When she goes out shopping people think she is a vagrant or a thief.
    She looks like an overweight banshee, with extremely dry hair.
    She is a greek tragedy unfolding- the next Elvis Presley.
    Her family are powerless to stop the unfolding tragedy.
    What do you do when you’ve tried it all and given all you can give- to find it all thrown back in your face?
    This illness is terrible, it deprives the individual of self worth, causes confusion, leads individuals to make terrible choices.
    Damages family relations. Causes hurt.
    Over time individuals become more and more isolated.

  2. Eileen June 3, 2009

    I was diagnosed with schizoaffective disorder and I completely agree with 98% of what that person said, above.

    I am alone, no friends, and I prefer it that way. I can’t trust anyone, not even my husband. I fear being left, even when there is no reason for fear.

    Sometimes I hear things when water is going. Sometimes I see ghosts. Sometimes I see shadow people.

    I also have bipolar disorder, which is horrible too. I spend money without thinking. I make reckless decisions. I don’t believe anyone loves me.

    It’s a horrible, horrible way of life.

    I’m an intelligent person. I have much potential locked away in my head. It’s being held captive.

    I must flee. Depression causes thoughts of death and suicide. I think about death every time I see a human being or animal.
    Everytime I’m in a crowded room, I see death. I see death before I ever see life, joy ot happiness. I feel nothing and it feels better than being stuck with any other feelings.

    I use drugs to numb myself and feel better. I smoke opium because it feels like I’ve taken twenty painkillers, and all I feel is pain.

    My medication makes me zoned out and feeling weird. I hate taking it but when I don’t take it, I feel the neurons in my brain, I actually hear them misfiring. I hear something in my head and it’s usually because I forgot to take the medicine. Sometimes I forget to eat. Sometimes I forget to go to the bathroom and end up almost not making it. Sometimes I forget where I am for a second and then panic because it seems I’m not in the right place, like I just suddenly appeared there.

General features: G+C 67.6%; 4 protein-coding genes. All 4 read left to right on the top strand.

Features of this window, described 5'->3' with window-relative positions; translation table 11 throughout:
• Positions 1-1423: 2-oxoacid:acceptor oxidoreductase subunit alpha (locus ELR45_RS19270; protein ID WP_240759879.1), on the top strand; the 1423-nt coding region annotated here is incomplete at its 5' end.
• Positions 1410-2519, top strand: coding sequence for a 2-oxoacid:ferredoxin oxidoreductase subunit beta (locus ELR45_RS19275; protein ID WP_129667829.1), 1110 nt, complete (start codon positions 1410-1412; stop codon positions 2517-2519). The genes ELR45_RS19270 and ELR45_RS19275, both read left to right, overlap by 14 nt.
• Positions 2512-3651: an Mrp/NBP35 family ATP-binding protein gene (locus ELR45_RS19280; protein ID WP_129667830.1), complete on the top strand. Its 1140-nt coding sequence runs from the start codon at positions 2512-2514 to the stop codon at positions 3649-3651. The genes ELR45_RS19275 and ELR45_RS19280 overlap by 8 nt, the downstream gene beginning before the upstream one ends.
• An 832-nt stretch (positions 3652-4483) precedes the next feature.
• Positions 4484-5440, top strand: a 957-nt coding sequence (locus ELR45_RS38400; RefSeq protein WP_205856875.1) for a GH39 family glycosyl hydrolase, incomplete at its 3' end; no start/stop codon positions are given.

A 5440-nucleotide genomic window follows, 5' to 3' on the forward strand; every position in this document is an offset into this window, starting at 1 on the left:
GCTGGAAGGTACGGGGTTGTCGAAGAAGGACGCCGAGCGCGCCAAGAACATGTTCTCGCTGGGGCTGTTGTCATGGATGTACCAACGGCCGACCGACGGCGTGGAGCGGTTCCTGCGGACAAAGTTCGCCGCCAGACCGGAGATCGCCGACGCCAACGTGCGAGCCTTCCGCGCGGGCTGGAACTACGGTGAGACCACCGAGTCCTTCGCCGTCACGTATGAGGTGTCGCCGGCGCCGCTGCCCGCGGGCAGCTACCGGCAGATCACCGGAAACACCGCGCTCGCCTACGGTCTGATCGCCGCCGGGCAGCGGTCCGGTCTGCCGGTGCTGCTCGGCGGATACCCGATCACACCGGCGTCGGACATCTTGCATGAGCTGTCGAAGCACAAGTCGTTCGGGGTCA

My thoughts are all over the place most of the time. I can’t concentrate. My memory is so bad that I can’t remember from hour to hour. What was I doing for three hours? The time passes and I don’t know it’s passed. These are big problems for me because I forget if I fed my daughter. I forget what time she has to go to school. I forget what time to pick her up from school. The teacher is getting angry with me, I’m sure, probably thinking I’m irresponsible.

    It’s a horrible way of life, but I know no other alternative.

    I sit in silence most of the day, staring into space, not making a sound. Sometimes the silence is broken by a phone call, or someone wanting to talk to me. I refuse to answer the phone when I’m feeling this way.

    I doubt everything in life. If something good is on the horizon, I doubt it’s really happening. I don’t know why. People say I’m too cynical. I think people need to shut up. They have no idea how horrible my life is. I pretend it’s not that bad.

    I can’t even function at home. I can write amazing things, appear composed, but I can’t remember to make my child breakfast. I get wrapped up in fantasy. I don’t want to be in this world, but then I get so amazingly depressed that I read the Obituaries just to cheer up. Maybe one day it will be my time. I imagine what death is like, every second of the day. What will it be like when I’m gone? The world will just go on, keep on turning, and I’ll be part of the Earth. This isn’t comforting. It makes me want to scream. I think about death and I start to panic. I get upset at the fact that we all die, but every person I see is a skeleton. They’re already in their casket, as far as I’m concerned.

    I have no impact on anyone’s life. I’m no role model. I don’t have one friend. I have people who want to associate with me but I keep them at arm’s length.

    I was beaten as a child, severely, and I think maybe the reason I have so many problems is that he hit me hard in the head repeatedly. All I remember is hiding under the covers in my bed, getting struck repeatedly in the face, closing my eyes and covering my face.

    I was sexually molested. I don’t remember anything. Sometimes I wonder if it even happened. I remember flashes of things. It’s rough.

    If you know someone who is mentally ill, please don’t just assume that they are evil or harmful. It feels terrible to be alienated because I’m different. I’m sure it feels that way for many mentally ill people out there.

    That’s all I have to say. Thanks for letting me vent.


  3. Mr Crook September 10, 2009

    i was diagnosed with this illness when I was seventeen. Everything thats been written hear rings entirely true to me. Shockingly similar patterns. For years I was actually paranoid that my friends wouldn’t believe me if I told them I had an illness, so ignored it. Ten years down the line, mostly unmedicated, things have began to get really out of control and quite quickly. I feel cursed. I will contribute to a fuller extent at some other point. Thanks x

  4. Hank McAdam September 24, 2009